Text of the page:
The Moral Case for Sanctions Against Russia

 

Rather than talk in terms of strategy or punishment, American officials should return to a kind of thinking that Republicans used to love: values-based foreign policy.

 

Masha Gessen

Apr. 6, 2018

Photograph by Konstantin Zavrazhin / Getty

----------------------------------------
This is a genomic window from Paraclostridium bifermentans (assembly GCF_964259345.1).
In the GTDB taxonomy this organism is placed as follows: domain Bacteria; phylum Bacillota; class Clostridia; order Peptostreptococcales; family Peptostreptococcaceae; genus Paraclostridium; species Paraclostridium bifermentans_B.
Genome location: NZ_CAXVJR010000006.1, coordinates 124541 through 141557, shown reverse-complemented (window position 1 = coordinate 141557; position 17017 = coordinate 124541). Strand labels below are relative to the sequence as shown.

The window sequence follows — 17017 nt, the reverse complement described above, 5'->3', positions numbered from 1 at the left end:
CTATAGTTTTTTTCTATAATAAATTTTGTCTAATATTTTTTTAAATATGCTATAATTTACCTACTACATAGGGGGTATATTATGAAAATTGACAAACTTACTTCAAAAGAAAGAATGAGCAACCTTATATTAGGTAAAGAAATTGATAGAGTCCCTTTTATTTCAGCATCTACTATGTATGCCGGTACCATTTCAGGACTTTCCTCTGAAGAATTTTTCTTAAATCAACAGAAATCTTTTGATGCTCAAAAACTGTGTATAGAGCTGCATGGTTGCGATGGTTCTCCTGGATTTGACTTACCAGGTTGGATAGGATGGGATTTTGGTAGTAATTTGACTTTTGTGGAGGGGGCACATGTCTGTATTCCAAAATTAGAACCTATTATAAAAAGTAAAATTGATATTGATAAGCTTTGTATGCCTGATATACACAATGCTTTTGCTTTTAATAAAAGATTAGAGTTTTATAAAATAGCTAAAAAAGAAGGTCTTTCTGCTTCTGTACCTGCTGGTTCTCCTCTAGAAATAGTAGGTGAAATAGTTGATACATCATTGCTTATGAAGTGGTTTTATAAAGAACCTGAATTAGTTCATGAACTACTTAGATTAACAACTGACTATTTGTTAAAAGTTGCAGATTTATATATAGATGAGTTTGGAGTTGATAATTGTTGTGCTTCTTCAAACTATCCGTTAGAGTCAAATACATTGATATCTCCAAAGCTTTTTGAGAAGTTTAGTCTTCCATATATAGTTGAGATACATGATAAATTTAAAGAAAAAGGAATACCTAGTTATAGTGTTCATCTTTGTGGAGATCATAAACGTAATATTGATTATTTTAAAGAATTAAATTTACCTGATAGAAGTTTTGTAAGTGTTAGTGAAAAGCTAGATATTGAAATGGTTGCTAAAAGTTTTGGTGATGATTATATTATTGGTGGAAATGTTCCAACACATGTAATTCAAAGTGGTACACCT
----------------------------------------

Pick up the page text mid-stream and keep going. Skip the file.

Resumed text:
On Friday, the Treasury Department announced that it was imposing sanctions against twenty-four Russian individuals and fourteen Russian companies. This was the third set of sanctions against Russia announced in the past month: on March 15th, the Trump Administration imposed sanctions on individuals and companies named by the special counsel Robert Mueller as agents of election meddling; a week and a half later, the U.S. expelled sixty Russian diplomats and ordered the closure of the Russian consulate in Seattle. Each of the last three American Presidents has taken office promising to improve relations with Russia, only to see the relationship sour further—yet the contrast between declared intention and reality is particularly jarring in the case of the Trump Administration. While Donald Trump once promised to bring about a “great relationship” with Russia, Russian-American relations are now arguably at their lowest point since the Cold War.